Health Humanities 2020: Narrative and Counternarrative: July 9-11, 2020 at Hiram College (Postponed due to COVID-19)
Workshop Facilitator: “Interdisciplinary Collaboration”
This workshop will address examples of and opportunities for interdisciplinary collaboration in the health humanities, whether among scholars/educators from different humanities disciplines, or humanities scholars/educators and medical professionals. Example materials for submission: project descriptions, co-authored abstracts.
International Health Humanities Consortium Conference 2020: March 26-28, 2020 in Nashville, TN (Cancelled due to COVID-19)
“Our Microbiota, Ourselves: Imagining Communal Health”
In the conclusion to his 2009 book, A Body Worth Defending: Immunity, Biopolitics, and the Apotheosis of the Modern Body, Ed Cohen asks: “How differently might we live in the world imagining that our “commune systems” mediated our living relations with and in the world? How might we experience ourselves as organisms if we imagined that coexistence rather than self-defense provides the basis for our well-being?” (281). Since the Human Microbiome Project first published results in 2012, the growing body of human microbiome research that examines human-microbe coexistence, symbiosis, and commensalism makes Cohen’s speculative world easier to imagine. In disrupting the myth of biological individuality, one in which the boundaries of the individual body are clearly demarcated and thereby defensible, the human microbiome has the potential to undo the centrality of the individual in our social, political, and medical systems.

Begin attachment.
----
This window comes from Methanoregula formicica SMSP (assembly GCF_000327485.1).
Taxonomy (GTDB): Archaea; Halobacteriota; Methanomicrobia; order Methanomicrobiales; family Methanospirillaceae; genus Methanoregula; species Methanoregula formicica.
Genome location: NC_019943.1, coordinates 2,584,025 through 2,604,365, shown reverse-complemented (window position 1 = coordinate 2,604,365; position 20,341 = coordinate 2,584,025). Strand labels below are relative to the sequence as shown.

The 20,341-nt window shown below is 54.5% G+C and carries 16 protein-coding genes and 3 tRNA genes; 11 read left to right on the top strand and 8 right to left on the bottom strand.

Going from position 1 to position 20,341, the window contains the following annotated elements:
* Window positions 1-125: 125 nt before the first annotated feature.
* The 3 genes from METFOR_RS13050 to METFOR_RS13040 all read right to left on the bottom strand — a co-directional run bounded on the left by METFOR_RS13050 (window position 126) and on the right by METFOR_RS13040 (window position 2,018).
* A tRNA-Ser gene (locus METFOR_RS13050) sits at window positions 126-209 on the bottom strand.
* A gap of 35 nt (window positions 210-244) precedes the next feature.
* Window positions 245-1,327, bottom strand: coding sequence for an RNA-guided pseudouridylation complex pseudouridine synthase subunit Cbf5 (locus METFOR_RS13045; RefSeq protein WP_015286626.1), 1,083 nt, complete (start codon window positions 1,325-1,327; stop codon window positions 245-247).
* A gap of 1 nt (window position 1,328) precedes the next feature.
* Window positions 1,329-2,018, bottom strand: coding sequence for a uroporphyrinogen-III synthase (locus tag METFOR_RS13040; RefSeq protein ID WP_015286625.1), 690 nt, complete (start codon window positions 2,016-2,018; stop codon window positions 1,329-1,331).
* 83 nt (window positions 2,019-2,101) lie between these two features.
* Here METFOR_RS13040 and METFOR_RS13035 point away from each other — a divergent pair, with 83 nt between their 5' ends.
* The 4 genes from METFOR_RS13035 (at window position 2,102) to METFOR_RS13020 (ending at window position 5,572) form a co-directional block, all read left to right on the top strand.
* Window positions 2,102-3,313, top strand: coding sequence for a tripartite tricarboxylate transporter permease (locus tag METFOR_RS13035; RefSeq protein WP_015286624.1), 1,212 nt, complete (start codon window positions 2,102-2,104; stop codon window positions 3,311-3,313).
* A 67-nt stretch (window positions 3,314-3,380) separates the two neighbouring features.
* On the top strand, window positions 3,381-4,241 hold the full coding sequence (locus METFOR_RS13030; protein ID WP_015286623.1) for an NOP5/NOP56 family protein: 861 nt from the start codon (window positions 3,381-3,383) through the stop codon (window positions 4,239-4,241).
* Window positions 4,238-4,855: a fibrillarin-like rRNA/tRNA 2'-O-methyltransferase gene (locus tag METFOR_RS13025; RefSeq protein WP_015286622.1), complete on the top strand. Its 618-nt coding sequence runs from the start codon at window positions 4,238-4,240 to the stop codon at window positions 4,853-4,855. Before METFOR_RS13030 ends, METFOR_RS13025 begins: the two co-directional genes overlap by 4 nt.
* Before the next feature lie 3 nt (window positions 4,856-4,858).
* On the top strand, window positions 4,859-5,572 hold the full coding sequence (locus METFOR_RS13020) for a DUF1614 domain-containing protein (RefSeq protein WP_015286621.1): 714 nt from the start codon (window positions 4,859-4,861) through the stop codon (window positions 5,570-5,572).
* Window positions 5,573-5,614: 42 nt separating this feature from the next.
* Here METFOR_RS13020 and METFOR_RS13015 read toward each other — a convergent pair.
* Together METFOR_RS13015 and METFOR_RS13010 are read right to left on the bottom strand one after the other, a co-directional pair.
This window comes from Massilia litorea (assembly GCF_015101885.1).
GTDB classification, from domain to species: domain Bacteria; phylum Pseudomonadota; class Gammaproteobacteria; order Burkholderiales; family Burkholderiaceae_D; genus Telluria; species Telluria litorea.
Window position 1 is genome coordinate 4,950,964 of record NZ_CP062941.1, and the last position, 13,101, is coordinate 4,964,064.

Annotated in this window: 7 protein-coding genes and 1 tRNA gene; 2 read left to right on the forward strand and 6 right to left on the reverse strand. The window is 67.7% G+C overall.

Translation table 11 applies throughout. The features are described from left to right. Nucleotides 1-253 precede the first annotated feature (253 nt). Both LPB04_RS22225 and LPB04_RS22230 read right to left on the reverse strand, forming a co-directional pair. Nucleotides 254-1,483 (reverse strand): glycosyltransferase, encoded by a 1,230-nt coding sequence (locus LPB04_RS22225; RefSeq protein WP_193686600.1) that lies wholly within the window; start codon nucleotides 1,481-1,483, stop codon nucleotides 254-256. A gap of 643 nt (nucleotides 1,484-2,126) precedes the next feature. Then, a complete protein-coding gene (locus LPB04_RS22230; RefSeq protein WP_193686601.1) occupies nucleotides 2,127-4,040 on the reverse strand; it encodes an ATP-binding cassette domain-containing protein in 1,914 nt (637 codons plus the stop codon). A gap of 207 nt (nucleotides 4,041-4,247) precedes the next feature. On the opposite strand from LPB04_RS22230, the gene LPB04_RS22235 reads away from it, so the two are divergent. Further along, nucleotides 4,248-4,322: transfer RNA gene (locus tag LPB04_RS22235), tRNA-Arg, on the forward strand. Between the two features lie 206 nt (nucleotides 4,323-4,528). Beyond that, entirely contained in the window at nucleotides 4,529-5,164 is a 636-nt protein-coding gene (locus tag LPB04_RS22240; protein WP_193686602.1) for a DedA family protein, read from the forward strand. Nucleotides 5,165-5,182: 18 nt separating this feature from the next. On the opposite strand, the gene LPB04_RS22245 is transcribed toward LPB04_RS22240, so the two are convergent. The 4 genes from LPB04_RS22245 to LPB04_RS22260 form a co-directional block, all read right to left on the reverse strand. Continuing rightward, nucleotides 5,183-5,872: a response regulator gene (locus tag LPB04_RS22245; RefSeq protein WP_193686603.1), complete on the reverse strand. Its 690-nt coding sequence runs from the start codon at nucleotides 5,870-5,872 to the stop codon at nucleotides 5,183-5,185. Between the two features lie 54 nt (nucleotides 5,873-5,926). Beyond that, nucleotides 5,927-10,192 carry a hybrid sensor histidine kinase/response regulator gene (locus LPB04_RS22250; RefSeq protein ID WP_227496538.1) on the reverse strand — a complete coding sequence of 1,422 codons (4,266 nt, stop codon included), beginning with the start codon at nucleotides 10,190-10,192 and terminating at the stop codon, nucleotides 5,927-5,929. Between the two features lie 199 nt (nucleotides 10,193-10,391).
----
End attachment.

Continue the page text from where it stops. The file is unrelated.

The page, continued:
In this paper, I argue that the potential of the human microbiome to enable communal thinking has been coopted by research priorities and product marketing that emphasize individual microbiome optimization within a larger context of compulsory wellness. In an era of probiotics, fecal transplants, and microbiome-conscious diets, the problem of microbiome health, and therefore human health, gets understood as an individualized problem and solution rather than a collective endeavor or shared responsibility. While a microbial lens can highlight the connections that humans share with their environment, I caution against a narrow focus on microbes that allows us to ignore each other and the structural forces that contribute to sickness and debility. Instead, I suggest that we can use the collaborations between humans and microbes that shape individual health as a model for potential collaborations on the human-scale, from collective health programs that promote health justice to interdisciplinary health humanities research.
MLA 2020: January 9-12, 2020 in Seattle, WA
January 12, 12:00-1:15pm | WSCC – 213
- Laura Forsberg, Assistant Professor of English at Rockhurst University (presenter)
- David Rambo, Research Associate in the Program in Literature at Duke University (presenter)
- Melissa Wills, PhD Candidate at the University of California, Davis (presenter & panel organizer)
- Kym Weed, Teaching Assistant Professor at the University of North Carolina at Chapel Hill (presider & panel organizer)
Special Session Description:
In the twenty-first century, we are witnessing a radical refiguration of the nature of human embodiment. As scientists reveal the sheer scope and diversity of microbial life associated with the human body—our microbiome—it is increasingly clear that human and microbial lives are deeply entangled. To understand our own humanity therefore means to acknowledge the extent to which we are colonized and influenced by our microbial contingent.